Someone Call an Ambulance

Because this movie will knock you off your feet.

Written By Hayden Claborn, Entertainment Writer

Yahya Abdul Mateen II (left) & Jake Gyllenhaal (right)
Yahya Abdul Mateen II (left) & Jake Gyllenhaal (right) in “Ambulance”

Michael Bay’s Ambulance is the cinematic equivalent of riding a roller coaster that spins out of control and flies off the track into a heap of acid. It’s like Bay watched the works of Argentinian filmmaker Gaspar Noé (Irreversible, Enter The Void), who is known for invasive, mind melting cinematography, and decided that Noé didn’t go far enough. Several shots come across as out of body experiences as the camera flies through crashing cars and up buildings accompanied by editing that is almost experimental. 

The central concept of Ambulance is rather simple yet  allows for ingenuity. Will (Yahya Abdul-Mateen II) and Danny (Jake Gyllenhaal) are adopted brothers who attempt to rob a bank in Los Angeles. Predictably, things go from bad to worse conveyed in a thrilling shootout that feels like it lasts twenty minutes. The two of them end up in an ambulance with an EMT named Cam (Eiza González) and a wounded police officer who was shot by Will. The only way out is to hijack the ambulance and go on the run. 

Eiza Gonzalez
Eiza-Gonzalez in “Ambulance”

The film shines its brightest when Michael Bay puts restrictions on himself. The story is stuck inside the ambulance and it’s fun to see Bay come up with ways to keep the characters in the same place.The LAPD become a force of nature the criminals can’t escape–and the solution is a seemingly never-ending car chase. Bay is able to create a chaotic canvas where the vehicle is the focal point. Sure, the sequences increase in improbability as time goes on, but the film understands that’s what makes it thrilling. The best moments are when you have to ask yourself “how are they going to get out of this?”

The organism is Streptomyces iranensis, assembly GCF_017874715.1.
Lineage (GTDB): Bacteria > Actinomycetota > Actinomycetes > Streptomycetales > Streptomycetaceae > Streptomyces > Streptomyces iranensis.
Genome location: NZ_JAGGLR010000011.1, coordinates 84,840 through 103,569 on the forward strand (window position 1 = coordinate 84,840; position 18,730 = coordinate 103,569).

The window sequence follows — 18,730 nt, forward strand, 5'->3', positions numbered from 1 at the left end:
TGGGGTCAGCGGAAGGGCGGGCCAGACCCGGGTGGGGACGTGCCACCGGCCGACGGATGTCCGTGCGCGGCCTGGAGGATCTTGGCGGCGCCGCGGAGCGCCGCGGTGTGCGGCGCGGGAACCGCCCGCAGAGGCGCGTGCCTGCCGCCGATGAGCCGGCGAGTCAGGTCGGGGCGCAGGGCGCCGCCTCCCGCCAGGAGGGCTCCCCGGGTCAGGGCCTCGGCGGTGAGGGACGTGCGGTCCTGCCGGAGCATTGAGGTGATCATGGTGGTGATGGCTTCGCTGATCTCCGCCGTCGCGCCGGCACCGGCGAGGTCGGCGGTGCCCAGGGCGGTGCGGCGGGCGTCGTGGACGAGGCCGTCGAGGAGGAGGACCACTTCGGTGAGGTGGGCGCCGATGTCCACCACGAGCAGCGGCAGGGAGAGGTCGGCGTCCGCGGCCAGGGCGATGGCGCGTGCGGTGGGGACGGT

The most insane sequence occurs somewhere in the middle (it’s pretty hard to tell where you are in the narrative when watching). Cam has to conduct a surgery on the wounded officer that balances total absurdity and highwire suspense. The concluding gag of the scene is pure genius and made me laugh out loud.

Ambulance, strangely, is also a film about privilege. When Will shoots the police officer, Danny remarks “you know how this looks,” insinuating a black man wounding a white police officer looks bad. Arguably, Will leads a more honable life than Danny yet is in a worse spot. Despite being a war hero and a skilled driver, Will isn’t the one with all the money and resources. This motif pops up enough that it teases itself as a theme but all the noise prevents it from coming to the surface. The performers make the characters compelling. Jake Gyllenhaal looks like a Warner Bros cartoon when his eyes bug out in several madness-driven sequences. Eiza González and Yahya Abdul-Mateen II develop an engrossing kidnapped/hostage dynamic that renders them sympathetic to the audience. 

The first hour and a half of Ambulance is tight and brilliant, but after a while its narrative becomes overstuffed with a plethora of cops, criminals, and FBI agents.  While it all leads to a dramatic and satisfying conclusion, the film felt far longer than it actually was. By the one hour mark, Bay is still introducing new elements and characters that create a great amount of clutter, ultimately losing sight of any subtext that might have been present. 

The dazzling action sequences and quality performances are what save Ambulance at the end of the day. Bay has tempered his worse tendencies and he’s able to show his technical prowess as a filmmaker. 

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